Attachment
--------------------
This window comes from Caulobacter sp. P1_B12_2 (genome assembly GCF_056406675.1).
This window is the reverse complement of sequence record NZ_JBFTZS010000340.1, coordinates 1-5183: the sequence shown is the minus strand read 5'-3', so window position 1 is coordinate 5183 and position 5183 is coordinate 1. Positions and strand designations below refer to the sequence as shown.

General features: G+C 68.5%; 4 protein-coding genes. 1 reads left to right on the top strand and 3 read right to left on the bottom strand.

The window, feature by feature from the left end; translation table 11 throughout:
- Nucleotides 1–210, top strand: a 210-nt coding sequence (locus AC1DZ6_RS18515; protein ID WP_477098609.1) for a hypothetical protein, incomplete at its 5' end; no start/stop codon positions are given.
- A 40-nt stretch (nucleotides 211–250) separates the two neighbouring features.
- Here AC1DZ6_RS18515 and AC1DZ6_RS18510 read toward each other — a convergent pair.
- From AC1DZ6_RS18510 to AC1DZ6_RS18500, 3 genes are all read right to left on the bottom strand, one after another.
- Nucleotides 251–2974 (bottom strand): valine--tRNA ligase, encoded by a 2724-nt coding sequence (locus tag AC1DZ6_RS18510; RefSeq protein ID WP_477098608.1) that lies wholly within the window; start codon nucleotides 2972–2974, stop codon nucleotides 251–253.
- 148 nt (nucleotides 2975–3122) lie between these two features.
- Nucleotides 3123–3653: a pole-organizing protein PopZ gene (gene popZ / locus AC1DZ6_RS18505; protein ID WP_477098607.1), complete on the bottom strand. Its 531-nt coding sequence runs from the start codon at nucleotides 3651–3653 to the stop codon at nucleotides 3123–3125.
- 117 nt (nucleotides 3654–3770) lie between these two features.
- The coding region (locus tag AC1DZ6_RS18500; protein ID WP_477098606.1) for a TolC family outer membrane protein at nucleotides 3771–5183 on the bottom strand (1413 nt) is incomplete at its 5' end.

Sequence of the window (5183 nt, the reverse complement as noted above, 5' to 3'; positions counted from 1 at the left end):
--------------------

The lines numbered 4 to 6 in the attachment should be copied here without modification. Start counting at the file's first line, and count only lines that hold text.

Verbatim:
The window, feature by feature from the left end; translation table 11 throughout:
- Nucleotides 1–210, top strand: a 210-nt coding sequence (locus AC1DZ6_RS18515; protein ID WP_477098609.1) for a hypothetical protein, incomplete at its 5' end; no start/stop codon positions are given.
- A 40-nt stretch (nucleotides 211–250) separates the two neighbouring features.